The music industry, anti-racism and me

A man wearing pink sitting in front of a blue sky and clouds backdrop.

Music labels have collectively invested a quarter of a billion dollars for the fight against social injustice and anti-racist initiatives. Producer, singer and rapper, Piers James, unpacks what that means for the independent artist

By Piers James   Images by Rosie Matheson    Friday 19 June, 2020   Short read

‘I think it’s great that labels and brands are taking a stand against racism and the social injustice that the Black communities have felt over the years. It’s positive that these corporations have made statements about supporting Black artists and the Black Lives Matter movement. And, in response to this, a few of the big labels have collectively invested around a quarter of a billion dollars for anti-racist initiatives, and that’s a good thing on a surface level. But my question is, are they only doing this due to the level of societal pressure they are currently under to save face? Or do they actually want to become industry pioneers of change for these Black communities that they’ve so heavily benefitted from?

‘One of the main issues I face as an independent Black artist is that labels and brands only want to capitalise on Black culture when it’s popular, which makes sense from a capitalist perspective. But the difference is, when you look at mainstream White pop music, the budgets and attention they give those artists never fluctuates – they’re constantly pushing them regardless of whether it’s hot at the moment or not. Whereas, you see so many upcoming Black artists hold the limelight for a minute, get their 15 minutes of fame and then drop off. These corporations move onto the next upcoming Black artist, rather than actually working directly with them, investing in them and building something with longevity. It always seems like we are fighting for relevancy.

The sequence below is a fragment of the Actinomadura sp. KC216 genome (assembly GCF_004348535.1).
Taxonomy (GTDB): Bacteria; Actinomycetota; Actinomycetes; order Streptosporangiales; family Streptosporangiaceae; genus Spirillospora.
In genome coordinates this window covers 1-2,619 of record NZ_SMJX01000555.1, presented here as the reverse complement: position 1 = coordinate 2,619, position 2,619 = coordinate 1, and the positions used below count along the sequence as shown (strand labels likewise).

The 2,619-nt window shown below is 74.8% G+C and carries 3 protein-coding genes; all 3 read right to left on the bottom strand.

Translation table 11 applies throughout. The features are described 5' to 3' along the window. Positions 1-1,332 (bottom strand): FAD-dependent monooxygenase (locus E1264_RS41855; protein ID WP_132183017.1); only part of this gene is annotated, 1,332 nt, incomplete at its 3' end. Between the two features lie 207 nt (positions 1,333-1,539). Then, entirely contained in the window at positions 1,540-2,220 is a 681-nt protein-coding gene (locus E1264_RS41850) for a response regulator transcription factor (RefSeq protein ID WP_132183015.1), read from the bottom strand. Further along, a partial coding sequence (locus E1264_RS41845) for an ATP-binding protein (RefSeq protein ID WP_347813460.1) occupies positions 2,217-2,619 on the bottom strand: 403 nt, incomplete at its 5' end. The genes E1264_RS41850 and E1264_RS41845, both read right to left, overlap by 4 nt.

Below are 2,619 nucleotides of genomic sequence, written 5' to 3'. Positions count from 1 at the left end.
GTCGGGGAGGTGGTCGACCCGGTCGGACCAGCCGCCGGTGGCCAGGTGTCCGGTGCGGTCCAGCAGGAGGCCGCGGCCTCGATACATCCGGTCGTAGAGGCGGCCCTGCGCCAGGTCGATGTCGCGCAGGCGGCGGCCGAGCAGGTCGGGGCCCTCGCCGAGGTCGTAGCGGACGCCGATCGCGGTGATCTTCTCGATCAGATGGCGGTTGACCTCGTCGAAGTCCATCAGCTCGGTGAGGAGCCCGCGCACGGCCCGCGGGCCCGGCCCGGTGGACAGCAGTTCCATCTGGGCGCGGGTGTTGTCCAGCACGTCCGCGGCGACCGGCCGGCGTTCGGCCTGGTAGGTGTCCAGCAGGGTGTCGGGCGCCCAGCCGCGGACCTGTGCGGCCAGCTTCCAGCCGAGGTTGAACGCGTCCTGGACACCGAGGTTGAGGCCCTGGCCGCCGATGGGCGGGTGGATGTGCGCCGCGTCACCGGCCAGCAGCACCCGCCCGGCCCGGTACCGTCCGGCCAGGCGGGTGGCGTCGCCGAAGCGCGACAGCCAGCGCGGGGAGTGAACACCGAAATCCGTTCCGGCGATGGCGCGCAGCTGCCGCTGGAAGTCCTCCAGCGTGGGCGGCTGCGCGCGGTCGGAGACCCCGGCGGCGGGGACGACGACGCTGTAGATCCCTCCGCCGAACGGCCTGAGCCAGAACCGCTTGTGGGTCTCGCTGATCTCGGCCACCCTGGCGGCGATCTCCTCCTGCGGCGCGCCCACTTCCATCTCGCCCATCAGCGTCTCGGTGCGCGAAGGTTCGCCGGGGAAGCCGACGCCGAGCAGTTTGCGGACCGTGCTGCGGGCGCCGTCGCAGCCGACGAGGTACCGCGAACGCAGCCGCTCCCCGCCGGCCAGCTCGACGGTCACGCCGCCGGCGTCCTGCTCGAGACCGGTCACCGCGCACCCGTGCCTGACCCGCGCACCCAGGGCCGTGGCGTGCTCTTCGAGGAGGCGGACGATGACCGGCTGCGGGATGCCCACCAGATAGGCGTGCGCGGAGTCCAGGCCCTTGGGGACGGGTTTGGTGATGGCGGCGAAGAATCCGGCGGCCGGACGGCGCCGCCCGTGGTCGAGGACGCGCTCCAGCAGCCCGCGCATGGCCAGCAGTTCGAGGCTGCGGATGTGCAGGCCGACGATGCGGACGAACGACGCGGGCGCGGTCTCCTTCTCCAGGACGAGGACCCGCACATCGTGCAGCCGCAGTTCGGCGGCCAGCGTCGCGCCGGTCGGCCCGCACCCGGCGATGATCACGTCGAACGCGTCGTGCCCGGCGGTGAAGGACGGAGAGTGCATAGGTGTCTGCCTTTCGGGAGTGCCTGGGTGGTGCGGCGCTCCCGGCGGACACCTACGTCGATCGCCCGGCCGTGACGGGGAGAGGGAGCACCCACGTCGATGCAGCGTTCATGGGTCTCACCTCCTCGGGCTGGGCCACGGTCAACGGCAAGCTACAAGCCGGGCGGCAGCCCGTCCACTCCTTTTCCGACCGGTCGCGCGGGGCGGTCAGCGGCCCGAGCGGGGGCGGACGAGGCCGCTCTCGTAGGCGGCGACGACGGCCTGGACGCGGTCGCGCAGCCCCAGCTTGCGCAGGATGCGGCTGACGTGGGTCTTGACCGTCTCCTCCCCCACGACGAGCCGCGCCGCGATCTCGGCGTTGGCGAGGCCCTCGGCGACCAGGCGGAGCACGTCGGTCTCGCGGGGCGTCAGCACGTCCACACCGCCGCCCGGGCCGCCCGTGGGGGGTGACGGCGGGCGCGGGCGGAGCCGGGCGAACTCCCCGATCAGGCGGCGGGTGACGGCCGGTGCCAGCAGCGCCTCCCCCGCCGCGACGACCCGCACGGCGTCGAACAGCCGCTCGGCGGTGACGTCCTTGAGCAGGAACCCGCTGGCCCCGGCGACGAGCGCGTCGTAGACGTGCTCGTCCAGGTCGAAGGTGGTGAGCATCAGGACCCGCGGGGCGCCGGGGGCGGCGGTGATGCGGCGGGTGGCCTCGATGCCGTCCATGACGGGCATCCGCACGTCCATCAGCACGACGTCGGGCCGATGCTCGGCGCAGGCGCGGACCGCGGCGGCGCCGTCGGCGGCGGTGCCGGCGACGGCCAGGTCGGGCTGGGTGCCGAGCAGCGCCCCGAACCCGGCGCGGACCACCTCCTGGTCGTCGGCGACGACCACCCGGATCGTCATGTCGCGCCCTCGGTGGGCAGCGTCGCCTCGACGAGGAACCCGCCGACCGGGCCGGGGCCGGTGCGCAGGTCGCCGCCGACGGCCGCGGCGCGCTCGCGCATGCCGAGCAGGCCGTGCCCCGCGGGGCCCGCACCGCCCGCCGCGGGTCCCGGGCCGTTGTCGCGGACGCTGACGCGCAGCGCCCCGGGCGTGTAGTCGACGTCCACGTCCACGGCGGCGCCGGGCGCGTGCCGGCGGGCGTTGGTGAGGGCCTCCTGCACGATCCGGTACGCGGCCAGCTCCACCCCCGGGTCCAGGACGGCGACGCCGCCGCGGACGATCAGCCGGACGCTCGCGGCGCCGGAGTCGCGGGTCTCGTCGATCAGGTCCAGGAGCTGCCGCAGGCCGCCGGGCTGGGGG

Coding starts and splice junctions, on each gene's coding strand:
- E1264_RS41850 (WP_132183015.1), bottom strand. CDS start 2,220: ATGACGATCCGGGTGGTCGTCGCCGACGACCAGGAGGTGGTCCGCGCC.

A man wearing a pink hoodie and pulling the hood over his head.
A man wearing pink sitting in front of a blue sky and clouds backdrop.
‘I have felt as a person of colour, and speaking with my fellow Black creative peers, that we are undervalued by these corporations. How many of these labels and brands have taken the time to have conversations with these artists, and fully invest in their visions, ideals and values. I don’t just want to be the face of a cool campaign; I want to be the brains behind it, and for them to value my creative input the same way they champion mainstream White artists. There is a necessity for brands and labels to educate themselves and make a conscious effort to put Black artists/ creatives at the forefront of the industry. Or, at the very least, put them on the same level playing field, so that they’re able to thrive and give back to their own communities. 

‘I believe my music is accessible to both White people and Black people, with scope for international appeal. I’ve never considered my music to be “urban”, but when an industry wants to put a person of colour into a box that they can control and marginalise, you create a divide and a feeling of oppression. I want to be part of a revolution that brings about change and equality. It’s refreshing to see so many powerful Black artists and creatives standing up for what they believe in – we need leaders now more than ever.

‘I understand it’s a difficult time within the music industry as a whole, and that hasn’t necessarily just been caused by the Black Lives Movement. You have to remember that we are still in the middle of a pandemic. Naturally, budgets are being cut to compensate and everyone is losing out on opportunities that we may have already had in place, or that may have been accessible to us as the year went on. But, moving forwards, I would like to see the music industry do more to protect and empower the Black communities. They need to open the discussion of ways to create a more measurable and transparent plan for these artists and creatives that have made these businesses so profitable over the years.’


‘Can’t Be My Girl’ by Piers James is out now